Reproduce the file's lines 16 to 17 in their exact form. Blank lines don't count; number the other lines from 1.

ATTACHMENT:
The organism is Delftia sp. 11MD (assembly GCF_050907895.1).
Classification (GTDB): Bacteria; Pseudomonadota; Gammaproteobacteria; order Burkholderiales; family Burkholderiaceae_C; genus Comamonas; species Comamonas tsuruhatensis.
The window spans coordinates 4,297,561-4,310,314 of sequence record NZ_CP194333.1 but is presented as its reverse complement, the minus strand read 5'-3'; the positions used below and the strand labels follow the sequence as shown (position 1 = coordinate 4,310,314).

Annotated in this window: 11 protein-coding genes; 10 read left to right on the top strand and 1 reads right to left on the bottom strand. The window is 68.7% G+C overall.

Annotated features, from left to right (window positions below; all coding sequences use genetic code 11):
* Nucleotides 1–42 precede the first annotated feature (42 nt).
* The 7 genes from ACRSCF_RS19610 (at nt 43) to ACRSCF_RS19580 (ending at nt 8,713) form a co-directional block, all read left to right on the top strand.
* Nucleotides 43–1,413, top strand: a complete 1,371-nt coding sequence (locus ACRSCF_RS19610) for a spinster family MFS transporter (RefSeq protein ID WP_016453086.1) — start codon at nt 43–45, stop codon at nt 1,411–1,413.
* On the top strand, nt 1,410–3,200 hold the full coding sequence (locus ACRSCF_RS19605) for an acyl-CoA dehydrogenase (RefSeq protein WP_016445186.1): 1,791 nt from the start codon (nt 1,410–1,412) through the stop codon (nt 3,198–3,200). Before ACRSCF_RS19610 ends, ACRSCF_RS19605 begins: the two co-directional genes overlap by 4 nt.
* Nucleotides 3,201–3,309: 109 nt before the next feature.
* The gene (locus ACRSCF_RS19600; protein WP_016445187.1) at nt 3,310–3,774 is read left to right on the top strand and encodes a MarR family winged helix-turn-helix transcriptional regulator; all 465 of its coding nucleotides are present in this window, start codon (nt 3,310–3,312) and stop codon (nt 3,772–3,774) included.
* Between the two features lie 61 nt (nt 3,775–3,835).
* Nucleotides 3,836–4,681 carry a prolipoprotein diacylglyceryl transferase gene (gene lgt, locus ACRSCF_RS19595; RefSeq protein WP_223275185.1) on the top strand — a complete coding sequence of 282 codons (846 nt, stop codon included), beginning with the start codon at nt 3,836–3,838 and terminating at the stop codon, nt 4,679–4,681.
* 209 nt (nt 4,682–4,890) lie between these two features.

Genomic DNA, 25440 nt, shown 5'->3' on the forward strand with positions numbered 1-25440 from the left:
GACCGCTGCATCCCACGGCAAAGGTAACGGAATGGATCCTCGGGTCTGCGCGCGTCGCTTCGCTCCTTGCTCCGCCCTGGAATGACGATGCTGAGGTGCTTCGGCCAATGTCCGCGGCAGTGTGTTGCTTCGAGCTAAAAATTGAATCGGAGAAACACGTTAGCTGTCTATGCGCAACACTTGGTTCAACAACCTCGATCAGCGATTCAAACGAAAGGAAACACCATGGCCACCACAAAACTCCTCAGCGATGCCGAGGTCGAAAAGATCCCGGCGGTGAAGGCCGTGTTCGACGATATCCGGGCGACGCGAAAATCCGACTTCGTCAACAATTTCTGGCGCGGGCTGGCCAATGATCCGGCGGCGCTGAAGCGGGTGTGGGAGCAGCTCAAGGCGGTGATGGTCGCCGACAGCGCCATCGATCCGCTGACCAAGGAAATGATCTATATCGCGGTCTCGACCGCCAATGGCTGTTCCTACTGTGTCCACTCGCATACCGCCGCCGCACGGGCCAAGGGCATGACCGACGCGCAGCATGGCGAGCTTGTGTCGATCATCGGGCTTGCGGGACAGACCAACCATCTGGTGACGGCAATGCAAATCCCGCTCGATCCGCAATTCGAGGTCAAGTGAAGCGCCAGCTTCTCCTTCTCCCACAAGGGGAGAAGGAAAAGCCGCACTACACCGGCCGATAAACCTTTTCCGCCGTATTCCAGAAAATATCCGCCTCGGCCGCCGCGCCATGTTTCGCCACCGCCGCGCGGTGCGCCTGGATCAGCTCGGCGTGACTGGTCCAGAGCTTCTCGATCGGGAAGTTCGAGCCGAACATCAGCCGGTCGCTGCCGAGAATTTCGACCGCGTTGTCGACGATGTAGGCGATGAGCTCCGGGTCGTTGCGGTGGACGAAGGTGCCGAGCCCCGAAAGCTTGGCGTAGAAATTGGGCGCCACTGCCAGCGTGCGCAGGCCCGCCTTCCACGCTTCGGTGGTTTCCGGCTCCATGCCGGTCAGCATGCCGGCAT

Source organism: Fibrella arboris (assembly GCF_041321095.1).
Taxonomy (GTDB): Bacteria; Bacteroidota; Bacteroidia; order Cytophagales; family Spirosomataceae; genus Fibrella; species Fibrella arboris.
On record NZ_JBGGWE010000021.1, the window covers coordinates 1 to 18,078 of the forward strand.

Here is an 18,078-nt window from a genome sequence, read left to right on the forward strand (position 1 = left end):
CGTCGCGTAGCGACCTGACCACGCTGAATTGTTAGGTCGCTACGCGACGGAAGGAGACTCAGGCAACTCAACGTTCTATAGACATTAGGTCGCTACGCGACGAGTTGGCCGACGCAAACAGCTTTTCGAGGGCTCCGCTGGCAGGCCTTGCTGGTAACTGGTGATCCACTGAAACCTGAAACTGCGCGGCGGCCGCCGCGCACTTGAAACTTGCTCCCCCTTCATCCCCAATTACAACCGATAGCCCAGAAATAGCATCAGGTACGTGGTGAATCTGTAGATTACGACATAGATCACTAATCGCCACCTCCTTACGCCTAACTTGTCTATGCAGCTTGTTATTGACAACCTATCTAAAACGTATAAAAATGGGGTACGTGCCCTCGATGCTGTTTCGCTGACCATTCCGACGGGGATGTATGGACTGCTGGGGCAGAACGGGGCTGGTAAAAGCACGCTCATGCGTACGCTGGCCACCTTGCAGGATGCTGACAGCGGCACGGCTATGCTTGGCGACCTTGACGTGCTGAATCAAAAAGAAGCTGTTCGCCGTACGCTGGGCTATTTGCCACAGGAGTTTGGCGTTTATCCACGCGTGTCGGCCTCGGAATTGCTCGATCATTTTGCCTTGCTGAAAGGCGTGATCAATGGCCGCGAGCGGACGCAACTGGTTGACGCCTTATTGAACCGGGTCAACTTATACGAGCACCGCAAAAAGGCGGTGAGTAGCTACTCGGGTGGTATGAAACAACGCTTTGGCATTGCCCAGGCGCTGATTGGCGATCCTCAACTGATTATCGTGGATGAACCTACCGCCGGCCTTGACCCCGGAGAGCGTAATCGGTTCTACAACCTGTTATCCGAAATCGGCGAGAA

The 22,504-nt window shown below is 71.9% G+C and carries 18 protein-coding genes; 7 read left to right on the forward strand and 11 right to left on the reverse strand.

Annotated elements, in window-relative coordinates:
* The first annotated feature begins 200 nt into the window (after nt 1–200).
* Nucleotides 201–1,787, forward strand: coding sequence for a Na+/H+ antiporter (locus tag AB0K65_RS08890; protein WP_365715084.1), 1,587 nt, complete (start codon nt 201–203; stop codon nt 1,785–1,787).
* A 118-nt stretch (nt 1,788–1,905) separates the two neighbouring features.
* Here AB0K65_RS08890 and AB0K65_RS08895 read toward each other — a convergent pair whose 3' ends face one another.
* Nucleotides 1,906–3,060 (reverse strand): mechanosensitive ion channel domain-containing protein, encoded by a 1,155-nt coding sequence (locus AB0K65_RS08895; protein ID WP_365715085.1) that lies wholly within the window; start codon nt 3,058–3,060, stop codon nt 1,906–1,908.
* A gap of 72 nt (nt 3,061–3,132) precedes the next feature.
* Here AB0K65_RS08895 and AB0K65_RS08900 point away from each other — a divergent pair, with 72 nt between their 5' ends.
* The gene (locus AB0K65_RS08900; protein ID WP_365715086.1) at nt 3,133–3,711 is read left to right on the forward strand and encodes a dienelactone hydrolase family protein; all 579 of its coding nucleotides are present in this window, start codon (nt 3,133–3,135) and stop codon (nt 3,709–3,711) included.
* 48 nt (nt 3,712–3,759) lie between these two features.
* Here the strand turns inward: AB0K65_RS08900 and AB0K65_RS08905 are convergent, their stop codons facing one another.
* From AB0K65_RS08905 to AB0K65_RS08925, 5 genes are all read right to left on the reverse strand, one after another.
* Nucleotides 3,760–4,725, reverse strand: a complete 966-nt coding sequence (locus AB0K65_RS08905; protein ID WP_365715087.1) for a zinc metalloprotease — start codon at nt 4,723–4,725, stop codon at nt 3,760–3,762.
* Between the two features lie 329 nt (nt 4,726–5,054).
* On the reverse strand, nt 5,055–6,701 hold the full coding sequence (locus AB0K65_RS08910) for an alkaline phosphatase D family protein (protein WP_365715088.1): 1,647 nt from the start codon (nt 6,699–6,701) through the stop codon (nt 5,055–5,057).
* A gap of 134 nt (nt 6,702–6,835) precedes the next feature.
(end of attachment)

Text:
GACCGCTGCATCCCACGGCAAAGGTAACGGAATGGATCCTCGGGTCTGCGCGCGTCGCTTCGCTCCTTGCTCCGCCCTGGAATGACGATGCTGAGGTGCTTCGGCCAATGTCCGCGGCAGTGTGTTGCTTCGAGCTAAAAATTGAATCGGAGAAACACGTTAGCTGTCTATGCGCAACACTTGGTTCAACAACCTCGATCAGCGATTCAAACGAAAGGAAACACCATGGCCACCACAAAACTCCTCAGCGATGCCGAGGTCGAAAAGATCCCGGCGGTGAAGGCCGTGTTCGACGATATCCGGGCGACGCGAAAATCCGACTTCGTCAACAATTTCTGGCGCGGGCTGGCCAATGATCCGGCGGCGCTGAAGCGGGTGTGGGAGCAGCTCAAGGCGGTGATGGTCGCCGACAGCGCCATCGATCCGCTGACCAAGGAAATGATCTATATCGCGGTCTCGACCGCCAATGGCTGTTCCTACTGTGTCCACTCGCATACCGCCGCCGCACGGGCCAAGGGCATGACCGACGCGCAGCATGGCGAGCTTGTGTCGATCATCGGGCTTGCGGGACAGACCAACCATCTGGTGACGGCAATGCAAATCCCGCTCGATCCGCAATTCGAGGTCAAGTGAAGCGCCAGCTTCTCCTTCTCCCACAAGGGGAGAAGGAAAAGCCGCACTACACCGGCCGATAAACCTTTTCCGCCGTATTCCAGAAAATATCCGCCTCGGCCGCCGCGCCATGTTTCGCCACCGCCGCGCGGTGCGCCTGGATCAGCTCGGCGTGACTGGTCCAGAGCTTCTCGATCGGGAAGTTCGAGCCGAACATCAGCCGGTCGCTGCCGAGAATTTCGACCGCGTTGTCGACGATGTAGGCGATGAGCTCCGGGTCGTTGCGGTGGACGAAGGTGCCGAGCCCCGAAAGCTTGGCGTAGAAATTGGGCGCCACTGCCAGCGTGCGCAGGCCCGCCTTCCACGCTTCGGTGGTTTCCGGCTCCATGCCGGTCAGCATGCCGGCAT

Source organism: Fibrella arboris (assembly GCF_041321095.1).